Societal Oxford House Program Costs. To obtain annual, per person
societal cost estimates associated with the opening and maintenance of
an Oxford House, loan fund information was obtained and verified from
several state and federal sources (e.g., SAMSHA) in addition to Oxford
House Inc. (Molloy, personal communication, February 2004). Addi
-
tional estimates were obtained from various development grants and
contracts funded to open Oxford Houses (e.g., Veterans Affairs fund
-
ing). Estimates from several of the sources include operational costs for
larger organizations, and while these costs are rarely necessary for the
successful opening of Oxford Houses, the inclusion of these estimates
contributes to the conservative goals of this analysis. The base figures to
open an Oxford House, as described, generally include funds for secu
-
66 Creating Communities for Addiction Recovery: The Oxford House Model
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rity deposit, first month’s rent, furniture and amenities, and, in broader
state-wide efforts, the hiring of outreach workers (Molloy, 1993). The
present system of revolving loan funds are repaid by house residents,
but again are nevertheless included in the estimates to contribute to the
conservative approach. Rent beyond one month, however, which is pro
-
vided by the residents, cannot be interpreted as tax-base related costs
(i.e., societal costs), and therefore are not included within the estimates.
Societal Inpatient Treatment and Incarceration Program Costs. For
cost estimates of societal inpatient and incarceration costs, information
was used from a national dataset of Oxford House residents. The total
dataset was of 900 participants from over 200 houses, and collected
from five primary regions within the U.S., including Washington/Ore
-
gon, Texas, Illinois, Pennsylvania/New Jersey, and the Carolinas. The
majority of participants completed the baseline battery in their Oxford
Houses and a minority filled out the inventories at an Oxford House
convention. Significant differences by house, region, or method of col-
lection were not found. Participants had been given $15 for their
participation.
The 90-day Timeline Follow-back measure (Carter-Sobell, Agrawal,
Sobell, Leo, Young, Cunningham, & Simco, 2003) provided data on
past inpatient treatment history and incarceration time of participants,
and its use is consistent with that of the Addiction Severity Index to ob-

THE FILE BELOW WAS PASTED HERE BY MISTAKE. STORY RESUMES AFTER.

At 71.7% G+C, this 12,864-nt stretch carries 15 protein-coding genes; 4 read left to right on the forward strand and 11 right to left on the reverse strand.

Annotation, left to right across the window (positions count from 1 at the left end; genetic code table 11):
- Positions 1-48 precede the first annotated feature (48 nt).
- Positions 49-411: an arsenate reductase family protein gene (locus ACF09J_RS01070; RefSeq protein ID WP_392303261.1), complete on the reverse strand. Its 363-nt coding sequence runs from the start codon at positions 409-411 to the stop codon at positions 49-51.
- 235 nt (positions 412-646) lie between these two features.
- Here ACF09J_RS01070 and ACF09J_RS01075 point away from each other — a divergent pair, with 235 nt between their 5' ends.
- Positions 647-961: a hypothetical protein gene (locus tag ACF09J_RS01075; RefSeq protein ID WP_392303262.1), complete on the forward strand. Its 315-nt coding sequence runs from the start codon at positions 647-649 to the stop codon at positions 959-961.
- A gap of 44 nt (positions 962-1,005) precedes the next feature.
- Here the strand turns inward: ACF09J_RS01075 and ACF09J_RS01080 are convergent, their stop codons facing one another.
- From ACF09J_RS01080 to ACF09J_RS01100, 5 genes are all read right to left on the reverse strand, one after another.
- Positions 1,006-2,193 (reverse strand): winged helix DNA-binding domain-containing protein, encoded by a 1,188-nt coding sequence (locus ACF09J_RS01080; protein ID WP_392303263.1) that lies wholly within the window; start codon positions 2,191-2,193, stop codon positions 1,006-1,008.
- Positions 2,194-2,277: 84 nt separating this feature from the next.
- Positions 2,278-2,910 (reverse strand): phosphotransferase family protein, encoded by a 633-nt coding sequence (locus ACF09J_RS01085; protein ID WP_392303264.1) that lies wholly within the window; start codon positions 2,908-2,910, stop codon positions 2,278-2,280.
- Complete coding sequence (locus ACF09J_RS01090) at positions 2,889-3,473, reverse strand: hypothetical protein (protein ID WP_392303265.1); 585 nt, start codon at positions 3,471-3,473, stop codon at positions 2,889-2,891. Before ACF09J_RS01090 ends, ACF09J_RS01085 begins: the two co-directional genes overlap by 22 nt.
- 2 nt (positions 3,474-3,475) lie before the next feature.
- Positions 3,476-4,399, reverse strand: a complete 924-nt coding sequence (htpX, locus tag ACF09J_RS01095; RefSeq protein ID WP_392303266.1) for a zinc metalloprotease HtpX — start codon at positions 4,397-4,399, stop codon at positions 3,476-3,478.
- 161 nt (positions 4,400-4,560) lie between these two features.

tain sample-derived societal costs in prior economic studies (French et
al., 2002). While the database consisted of information on a sample of
900, 269 of these participants provided the investigators at least 30-90
days of data available on their incarceration and inpatient treatment
experiences prior to entering the Oxford House. Only the data from
this sample of 269 participants was included in the present analyses,
providing an average of 63.9 days (range 30-90) of pre-Oxford House
data. The average number of inpatient treatment days for this resi
-
dence-time differentiated sample was 17 days (range: 0 to 90 days),
3.70 days for jail (range 0 to 75), and 1.87 days for prison (range: 0 to
90 days).
Additional necessary information for estimates required normative
figures reflecting average societal costs (facility and operational) for in
-
patient treatment, jail, and prison, making them comparable to the soci
-
etal program cost estimates of Oxford House. This data was gathered
from archival public sources (e.g., U.S. Department of Justice, 2003).
Based on these estimates, costs were extrapolated for all 269 partici
-
pants. Number of days for inpatient treatment, jail, and prison were
transformed into single day figures and then annualized. The financial
Olson et al. 67
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estimates of treatment and incarceration costs were finally adjusted for
inflation at a conservative 3% rate of growth from the year reported in
the source to 2004 (Levy, 1995).
RESULTS
Estimates of annual per person costs first required house costs, which
ranged from $4,000 to $22,000 per Oxford House. The higher end of the
range reflects the attempt to remain conservative because the modal
cost is more likely to reflect the lower end of the range (i.e., $4,000).
Based on a national average of seven residents per house, the annual es
-
timates per person ranged from $571.43 to $3,142.86, the latter figure
reflecting the upper end of larger statewide-scale initiatives.
Societal inpatient treatment costs were based on the Oxford House
sample, estimates from prior research sources (French, Salomé, Sindelar, &
Mclellan, 2002), and subsequent adjustments for inflation increases.
Average yearly approximations of societal costs of inpatient care for
this sample ranged from $3,929.57 (French, Salomé, & Carney, 2002)
to $16,964.58 (Schinka, Francis, Hughes, LaLone, & Flynn, 1998).
To obtain final incarceration costs, jail, and prison costs were combined
into a single set of estimates. A collection of normative jail costs were first lo-
cated, and it was evident that the range of figures in the pool were restricted
enough to choose one annual, per person, median figure of $17,635 (U.S.